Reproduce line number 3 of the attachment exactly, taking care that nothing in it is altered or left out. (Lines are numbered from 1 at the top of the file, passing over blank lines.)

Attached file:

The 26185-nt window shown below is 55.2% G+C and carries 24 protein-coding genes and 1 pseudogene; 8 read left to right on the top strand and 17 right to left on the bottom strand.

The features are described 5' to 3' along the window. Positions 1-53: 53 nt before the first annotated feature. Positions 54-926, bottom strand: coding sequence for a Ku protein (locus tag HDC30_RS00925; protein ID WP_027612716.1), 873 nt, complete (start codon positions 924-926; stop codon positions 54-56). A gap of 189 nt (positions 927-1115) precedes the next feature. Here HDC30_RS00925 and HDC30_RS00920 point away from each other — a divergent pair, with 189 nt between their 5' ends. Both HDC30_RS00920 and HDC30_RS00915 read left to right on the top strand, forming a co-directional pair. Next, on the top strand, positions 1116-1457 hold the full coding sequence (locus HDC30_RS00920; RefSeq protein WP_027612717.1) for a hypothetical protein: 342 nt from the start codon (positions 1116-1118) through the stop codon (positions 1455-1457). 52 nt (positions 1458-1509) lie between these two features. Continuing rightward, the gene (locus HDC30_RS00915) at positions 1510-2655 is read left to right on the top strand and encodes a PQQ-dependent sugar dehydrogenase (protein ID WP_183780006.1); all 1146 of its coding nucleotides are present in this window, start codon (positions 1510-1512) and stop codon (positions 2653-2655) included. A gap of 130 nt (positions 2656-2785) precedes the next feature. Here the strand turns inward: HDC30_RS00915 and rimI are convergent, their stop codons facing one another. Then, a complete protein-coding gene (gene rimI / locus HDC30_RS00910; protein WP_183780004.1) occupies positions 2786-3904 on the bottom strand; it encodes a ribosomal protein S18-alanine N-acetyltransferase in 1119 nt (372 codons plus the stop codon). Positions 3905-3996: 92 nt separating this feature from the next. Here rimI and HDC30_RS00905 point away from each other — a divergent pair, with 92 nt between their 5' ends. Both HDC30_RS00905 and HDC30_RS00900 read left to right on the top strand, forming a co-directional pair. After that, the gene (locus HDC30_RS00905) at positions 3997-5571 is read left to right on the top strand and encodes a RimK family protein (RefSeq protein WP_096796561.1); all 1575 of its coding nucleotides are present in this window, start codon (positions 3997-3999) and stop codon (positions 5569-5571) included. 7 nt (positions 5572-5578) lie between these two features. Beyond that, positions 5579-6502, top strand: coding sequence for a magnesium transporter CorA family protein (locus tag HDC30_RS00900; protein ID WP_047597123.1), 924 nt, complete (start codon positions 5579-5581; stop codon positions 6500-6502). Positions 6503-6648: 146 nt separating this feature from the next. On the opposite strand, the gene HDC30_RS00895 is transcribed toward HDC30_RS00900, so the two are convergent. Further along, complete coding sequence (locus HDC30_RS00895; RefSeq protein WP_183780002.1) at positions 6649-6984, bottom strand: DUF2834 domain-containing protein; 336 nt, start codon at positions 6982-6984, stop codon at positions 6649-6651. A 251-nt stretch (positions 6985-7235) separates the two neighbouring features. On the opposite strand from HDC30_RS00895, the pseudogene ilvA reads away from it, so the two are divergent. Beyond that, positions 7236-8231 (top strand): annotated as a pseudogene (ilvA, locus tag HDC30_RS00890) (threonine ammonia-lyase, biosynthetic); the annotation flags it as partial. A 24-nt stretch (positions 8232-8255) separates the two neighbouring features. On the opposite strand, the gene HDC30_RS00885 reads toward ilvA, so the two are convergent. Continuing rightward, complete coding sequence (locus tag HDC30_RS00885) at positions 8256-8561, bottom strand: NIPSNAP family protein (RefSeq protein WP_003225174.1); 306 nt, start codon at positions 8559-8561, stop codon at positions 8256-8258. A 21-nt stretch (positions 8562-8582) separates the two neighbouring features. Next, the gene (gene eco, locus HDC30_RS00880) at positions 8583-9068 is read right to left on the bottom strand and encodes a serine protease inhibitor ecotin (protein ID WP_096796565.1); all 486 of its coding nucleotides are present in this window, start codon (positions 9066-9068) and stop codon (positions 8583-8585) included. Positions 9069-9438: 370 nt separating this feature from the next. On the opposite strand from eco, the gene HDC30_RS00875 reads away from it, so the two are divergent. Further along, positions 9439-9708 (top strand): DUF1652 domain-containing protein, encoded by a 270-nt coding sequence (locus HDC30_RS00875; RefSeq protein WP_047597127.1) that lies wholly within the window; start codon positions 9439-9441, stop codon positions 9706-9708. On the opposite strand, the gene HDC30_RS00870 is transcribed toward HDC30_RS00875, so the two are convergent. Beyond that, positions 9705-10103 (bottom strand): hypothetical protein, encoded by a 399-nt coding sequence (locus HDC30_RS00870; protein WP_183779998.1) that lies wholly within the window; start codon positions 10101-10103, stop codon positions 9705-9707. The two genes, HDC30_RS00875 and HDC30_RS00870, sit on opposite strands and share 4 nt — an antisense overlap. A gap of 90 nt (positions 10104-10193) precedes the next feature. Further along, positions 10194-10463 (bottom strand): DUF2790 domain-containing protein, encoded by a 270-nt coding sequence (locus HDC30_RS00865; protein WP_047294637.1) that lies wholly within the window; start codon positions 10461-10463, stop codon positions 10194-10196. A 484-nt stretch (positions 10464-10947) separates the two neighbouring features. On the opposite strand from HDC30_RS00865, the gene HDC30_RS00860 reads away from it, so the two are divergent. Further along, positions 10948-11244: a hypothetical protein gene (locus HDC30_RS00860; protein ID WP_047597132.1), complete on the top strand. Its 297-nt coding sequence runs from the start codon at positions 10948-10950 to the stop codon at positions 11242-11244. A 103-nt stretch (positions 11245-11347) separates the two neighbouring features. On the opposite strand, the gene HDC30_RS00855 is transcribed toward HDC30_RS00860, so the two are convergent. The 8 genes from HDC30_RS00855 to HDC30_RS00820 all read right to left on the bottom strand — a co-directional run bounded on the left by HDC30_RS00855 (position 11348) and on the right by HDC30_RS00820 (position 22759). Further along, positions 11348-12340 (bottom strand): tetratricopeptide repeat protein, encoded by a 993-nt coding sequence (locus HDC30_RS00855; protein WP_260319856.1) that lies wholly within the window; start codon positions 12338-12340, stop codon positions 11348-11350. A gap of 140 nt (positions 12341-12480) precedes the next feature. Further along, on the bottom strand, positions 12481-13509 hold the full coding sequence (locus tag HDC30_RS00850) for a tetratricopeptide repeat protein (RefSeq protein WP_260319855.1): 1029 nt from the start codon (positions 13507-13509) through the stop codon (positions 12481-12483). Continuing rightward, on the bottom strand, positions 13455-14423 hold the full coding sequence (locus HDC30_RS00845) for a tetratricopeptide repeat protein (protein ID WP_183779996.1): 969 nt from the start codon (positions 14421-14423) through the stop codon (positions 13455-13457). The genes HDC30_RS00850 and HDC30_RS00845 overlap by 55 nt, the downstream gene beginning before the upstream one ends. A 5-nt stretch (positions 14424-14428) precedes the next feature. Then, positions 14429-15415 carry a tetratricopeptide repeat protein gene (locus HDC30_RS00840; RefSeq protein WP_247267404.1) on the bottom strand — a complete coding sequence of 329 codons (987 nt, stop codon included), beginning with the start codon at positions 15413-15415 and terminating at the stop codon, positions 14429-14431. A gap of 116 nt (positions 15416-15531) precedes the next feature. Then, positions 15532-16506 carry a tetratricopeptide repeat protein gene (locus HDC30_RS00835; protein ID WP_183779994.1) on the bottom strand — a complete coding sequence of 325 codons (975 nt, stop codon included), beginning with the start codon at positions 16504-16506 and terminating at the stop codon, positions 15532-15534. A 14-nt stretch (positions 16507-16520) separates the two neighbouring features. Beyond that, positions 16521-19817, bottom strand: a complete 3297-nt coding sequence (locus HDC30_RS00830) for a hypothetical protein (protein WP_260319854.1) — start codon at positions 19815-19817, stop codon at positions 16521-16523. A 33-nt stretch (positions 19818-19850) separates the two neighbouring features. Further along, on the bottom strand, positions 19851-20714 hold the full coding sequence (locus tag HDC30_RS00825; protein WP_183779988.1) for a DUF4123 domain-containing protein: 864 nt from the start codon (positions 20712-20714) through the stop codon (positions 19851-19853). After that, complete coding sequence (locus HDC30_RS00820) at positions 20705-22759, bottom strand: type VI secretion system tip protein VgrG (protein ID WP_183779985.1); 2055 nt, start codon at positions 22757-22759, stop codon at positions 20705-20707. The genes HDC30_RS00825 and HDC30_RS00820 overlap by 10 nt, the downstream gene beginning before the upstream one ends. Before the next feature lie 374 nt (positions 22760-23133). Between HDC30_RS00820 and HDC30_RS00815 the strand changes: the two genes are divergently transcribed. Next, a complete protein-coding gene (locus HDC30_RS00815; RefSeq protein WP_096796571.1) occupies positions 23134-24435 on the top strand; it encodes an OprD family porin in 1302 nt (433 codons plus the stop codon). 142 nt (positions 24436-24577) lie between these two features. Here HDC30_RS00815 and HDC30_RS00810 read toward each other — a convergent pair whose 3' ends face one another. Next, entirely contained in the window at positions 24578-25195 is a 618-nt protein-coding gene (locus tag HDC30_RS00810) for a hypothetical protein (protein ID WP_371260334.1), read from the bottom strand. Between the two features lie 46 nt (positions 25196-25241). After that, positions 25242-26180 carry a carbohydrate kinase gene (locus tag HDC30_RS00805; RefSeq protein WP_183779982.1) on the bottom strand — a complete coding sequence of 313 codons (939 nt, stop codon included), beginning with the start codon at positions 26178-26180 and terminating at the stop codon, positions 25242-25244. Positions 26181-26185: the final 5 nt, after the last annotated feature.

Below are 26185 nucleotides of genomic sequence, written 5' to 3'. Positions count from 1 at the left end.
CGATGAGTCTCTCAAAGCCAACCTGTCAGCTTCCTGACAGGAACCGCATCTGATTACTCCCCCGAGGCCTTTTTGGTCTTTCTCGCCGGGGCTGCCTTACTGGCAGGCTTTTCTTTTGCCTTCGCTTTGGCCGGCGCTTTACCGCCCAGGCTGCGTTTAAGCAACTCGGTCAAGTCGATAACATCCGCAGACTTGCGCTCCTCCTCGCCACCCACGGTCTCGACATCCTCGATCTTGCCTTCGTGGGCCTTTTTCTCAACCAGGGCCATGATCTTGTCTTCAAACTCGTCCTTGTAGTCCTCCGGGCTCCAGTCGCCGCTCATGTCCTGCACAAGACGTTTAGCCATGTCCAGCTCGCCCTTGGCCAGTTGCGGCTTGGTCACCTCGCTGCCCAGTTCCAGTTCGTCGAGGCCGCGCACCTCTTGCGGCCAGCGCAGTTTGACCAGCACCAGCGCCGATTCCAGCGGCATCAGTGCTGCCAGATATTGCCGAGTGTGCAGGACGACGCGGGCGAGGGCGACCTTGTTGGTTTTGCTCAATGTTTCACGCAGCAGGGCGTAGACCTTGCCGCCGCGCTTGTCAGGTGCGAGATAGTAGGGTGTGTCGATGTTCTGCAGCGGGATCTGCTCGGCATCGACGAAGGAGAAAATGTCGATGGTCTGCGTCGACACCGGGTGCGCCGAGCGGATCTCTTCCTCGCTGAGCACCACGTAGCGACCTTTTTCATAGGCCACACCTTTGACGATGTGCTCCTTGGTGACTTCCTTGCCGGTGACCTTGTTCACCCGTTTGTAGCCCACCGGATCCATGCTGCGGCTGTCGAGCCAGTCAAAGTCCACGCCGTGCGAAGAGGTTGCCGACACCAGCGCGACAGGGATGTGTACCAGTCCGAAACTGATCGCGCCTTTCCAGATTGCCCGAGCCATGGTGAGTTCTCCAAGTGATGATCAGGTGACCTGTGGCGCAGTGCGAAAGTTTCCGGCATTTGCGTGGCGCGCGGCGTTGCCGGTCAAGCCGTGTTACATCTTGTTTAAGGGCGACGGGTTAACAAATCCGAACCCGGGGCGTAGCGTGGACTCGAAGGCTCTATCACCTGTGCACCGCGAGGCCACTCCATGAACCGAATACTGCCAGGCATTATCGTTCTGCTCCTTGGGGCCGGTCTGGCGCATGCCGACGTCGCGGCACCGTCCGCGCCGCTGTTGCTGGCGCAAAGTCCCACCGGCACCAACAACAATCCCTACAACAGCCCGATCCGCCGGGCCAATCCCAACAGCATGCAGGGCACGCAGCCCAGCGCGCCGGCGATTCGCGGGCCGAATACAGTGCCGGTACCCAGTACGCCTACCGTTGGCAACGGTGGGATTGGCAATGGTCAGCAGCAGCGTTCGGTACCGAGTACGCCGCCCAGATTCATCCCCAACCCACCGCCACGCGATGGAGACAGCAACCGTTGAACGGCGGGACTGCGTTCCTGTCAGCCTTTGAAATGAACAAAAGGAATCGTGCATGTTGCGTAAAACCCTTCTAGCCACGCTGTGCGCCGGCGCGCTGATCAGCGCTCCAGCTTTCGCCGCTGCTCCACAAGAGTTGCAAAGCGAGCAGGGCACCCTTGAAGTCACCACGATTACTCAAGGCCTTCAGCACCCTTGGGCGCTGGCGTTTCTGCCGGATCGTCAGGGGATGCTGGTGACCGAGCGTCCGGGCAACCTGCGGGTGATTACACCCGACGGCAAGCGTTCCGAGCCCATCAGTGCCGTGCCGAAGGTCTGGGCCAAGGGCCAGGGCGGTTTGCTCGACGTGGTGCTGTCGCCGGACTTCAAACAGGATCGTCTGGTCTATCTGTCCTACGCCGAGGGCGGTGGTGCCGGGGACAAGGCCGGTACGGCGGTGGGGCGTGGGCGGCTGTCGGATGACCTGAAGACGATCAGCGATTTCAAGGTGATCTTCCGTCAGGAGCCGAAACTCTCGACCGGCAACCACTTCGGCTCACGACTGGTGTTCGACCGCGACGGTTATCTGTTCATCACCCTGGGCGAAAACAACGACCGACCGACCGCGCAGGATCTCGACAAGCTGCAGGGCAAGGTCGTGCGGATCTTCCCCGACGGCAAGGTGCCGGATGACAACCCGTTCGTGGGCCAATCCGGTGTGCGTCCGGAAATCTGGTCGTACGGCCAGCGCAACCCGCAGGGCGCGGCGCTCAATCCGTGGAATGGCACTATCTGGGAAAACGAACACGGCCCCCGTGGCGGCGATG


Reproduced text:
Below are 26185 nucleotides of genomic sequence, written 5' to 3'. Positions count from 1 at the left end.